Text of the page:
Consumer confidence waning as jobless rate holds steady

According to recent data released by the Conference Board, consumers are becoming less confident in the economy, as fewer jobs are being created and household debt rises.

The board's Consumer Confidence Index recently fell during June, declining to 58.5, down from 61.7 in May. In addition, the board's Expectations Index also decreased, going from 76.7 last month to 72.4 currently.

"This month's decline in consumer confidence was driven by a less favorable assessment of current conditions and continued pessimism about the short-term outlook," said Lynn Franco, director of The Conference Board Consumer Research Center. "Consumers rated both current business and labor market conditions less favorably than in May, and fewer consumers than last month foresee conditions improving over the next six months."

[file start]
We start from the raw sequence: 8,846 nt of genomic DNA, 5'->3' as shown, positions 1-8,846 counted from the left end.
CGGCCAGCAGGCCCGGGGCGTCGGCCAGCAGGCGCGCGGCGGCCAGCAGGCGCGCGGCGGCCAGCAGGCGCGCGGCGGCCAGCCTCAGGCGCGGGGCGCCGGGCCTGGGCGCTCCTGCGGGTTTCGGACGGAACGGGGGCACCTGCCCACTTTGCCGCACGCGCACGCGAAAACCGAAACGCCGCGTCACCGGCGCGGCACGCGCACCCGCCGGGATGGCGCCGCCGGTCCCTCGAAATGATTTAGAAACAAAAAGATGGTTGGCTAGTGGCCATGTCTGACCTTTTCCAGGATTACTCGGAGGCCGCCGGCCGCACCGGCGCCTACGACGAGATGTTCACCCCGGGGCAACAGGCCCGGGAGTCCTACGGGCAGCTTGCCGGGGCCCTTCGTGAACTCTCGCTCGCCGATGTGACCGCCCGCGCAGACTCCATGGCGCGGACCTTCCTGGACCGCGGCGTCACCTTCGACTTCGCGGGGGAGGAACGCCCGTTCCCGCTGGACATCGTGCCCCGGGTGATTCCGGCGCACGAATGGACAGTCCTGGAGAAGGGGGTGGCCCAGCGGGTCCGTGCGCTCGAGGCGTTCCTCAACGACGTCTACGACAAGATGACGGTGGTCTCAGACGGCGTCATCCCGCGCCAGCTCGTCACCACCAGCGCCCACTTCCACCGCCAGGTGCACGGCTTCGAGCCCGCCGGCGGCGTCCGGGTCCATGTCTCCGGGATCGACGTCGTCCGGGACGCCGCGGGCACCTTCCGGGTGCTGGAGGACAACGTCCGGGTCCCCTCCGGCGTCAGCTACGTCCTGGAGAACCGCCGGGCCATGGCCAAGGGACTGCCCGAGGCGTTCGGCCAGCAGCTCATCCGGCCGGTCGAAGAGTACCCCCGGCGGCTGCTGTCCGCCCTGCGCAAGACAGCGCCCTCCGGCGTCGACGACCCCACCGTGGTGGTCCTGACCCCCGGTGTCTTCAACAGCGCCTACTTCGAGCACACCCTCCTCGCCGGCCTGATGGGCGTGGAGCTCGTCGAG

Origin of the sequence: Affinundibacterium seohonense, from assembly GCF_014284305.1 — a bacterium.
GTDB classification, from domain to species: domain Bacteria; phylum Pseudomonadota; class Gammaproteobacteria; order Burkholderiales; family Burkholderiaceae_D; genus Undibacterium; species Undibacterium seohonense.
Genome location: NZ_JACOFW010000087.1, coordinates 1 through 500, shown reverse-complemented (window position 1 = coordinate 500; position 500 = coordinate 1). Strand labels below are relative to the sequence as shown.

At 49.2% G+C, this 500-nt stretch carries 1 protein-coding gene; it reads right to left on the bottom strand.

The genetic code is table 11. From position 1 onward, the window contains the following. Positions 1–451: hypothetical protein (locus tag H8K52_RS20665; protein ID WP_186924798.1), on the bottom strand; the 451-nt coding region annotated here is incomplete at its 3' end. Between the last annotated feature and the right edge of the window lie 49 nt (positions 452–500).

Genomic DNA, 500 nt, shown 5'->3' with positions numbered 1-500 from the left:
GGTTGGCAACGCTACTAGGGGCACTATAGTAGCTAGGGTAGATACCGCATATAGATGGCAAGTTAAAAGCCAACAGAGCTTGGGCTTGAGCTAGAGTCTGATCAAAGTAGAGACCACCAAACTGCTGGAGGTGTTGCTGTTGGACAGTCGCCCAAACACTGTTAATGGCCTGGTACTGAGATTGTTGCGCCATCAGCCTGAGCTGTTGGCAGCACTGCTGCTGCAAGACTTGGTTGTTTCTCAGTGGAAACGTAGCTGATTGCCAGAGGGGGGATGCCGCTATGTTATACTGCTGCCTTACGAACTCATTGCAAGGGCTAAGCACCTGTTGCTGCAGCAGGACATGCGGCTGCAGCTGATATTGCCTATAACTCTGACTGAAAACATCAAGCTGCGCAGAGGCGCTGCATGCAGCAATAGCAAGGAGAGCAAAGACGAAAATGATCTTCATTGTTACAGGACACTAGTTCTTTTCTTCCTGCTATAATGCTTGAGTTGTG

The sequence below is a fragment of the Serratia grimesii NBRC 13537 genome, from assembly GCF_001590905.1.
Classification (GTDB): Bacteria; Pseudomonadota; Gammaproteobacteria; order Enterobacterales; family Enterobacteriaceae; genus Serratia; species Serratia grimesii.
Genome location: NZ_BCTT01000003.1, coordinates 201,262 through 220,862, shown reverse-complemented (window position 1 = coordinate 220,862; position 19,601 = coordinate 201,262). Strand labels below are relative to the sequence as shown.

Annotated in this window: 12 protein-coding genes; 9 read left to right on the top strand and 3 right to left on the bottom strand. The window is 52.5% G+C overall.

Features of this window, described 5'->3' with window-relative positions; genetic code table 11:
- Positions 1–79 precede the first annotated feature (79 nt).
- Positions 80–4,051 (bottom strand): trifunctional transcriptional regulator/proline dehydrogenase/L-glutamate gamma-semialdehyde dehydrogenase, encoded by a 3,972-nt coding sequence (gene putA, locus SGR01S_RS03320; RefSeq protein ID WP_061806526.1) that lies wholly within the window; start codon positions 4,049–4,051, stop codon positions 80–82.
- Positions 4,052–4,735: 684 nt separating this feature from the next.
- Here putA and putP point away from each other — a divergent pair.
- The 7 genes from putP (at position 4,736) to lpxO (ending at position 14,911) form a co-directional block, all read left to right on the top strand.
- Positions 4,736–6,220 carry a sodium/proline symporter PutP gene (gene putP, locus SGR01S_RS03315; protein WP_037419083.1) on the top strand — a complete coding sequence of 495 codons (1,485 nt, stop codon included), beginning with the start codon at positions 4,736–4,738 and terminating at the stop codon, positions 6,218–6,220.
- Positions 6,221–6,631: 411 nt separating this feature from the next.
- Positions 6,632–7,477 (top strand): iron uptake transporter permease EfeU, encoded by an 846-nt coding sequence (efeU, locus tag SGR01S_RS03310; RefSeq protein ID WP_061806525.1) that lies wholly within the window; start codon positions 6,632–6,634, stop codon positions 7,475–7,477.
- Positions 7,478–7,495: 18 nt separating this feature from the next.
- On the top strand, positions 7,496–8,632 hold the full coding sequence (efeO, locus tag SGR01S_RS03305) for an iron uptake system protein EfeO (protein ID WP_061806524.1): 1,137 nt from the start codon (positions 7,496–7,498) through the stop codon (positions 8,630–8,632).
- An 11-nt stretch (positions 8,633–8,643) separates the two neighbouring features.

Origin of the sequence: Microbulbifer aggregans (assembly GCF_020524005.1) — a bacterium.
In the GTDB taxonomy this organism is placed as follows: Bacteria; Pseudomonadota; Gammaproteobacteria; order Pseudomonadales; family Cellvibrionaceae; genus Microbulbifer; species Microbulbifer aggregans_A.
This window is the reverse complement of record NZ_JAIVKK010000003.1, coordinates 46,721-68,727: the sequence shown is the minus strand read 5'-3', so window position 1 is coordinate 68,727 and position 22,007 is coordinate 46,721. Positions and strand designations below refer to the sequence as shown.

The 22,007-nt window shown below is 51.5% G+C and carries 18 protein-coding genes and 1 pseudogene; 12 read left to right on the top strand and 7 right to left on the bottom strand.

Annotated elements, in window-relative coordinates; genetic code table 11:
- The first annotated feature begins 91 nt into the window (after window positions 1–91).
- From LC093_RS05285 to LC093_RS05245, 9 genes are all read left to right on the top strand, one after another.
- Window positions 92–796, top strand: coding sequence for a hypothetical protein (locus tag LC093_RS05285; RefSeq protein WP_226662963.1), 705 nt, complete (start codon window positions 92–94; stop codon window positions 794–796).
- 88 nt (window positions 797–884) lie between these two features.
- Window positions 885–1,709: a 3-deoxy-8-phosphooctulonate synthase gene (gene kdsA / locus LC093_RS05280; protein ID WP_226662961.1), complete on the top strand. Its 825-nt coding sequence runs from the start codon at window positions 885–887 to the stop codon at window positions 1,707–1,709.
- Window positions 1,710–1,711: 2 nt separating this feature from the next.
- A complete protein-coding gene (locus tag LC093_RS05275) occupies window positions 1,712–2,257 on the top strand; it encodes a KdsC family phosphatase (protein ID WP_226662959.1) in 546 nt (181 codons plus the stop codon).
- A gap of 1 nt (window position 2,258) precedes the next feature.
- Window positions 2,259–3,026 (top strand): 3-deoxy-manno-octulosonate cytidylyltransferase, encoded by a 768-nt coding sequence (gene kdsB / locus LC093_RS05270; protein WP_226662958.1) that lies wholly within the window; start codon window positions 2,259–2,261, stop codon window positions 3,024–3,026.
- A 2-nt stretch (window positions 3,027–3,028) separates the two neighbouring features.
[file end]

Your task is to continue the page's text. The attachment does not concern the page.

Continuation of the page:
Just 14.3 percent of Americans currently feel business conditions are "good," while those who stated the conditions are "bad" climbed to 38 percent, up from 37.2 in May. Furthermore, those who feel jobs are "hard to get" jumped to 43.8 percent, up 0.3 percent from May.

Consumers discouraged by the current job sector could work to improve their credit scores, as employers often refer to them when deliberating over candidates. Consumers may benefit from regularly checking their credit reports to ensure no inaccurate or unsubstantiated records appear. If they find any false or unverified items, consumers may want to work with a credit repair attorney to dispute them. Doing so may boost a credit score and potentially improve a candidate's standing with a prospective employer.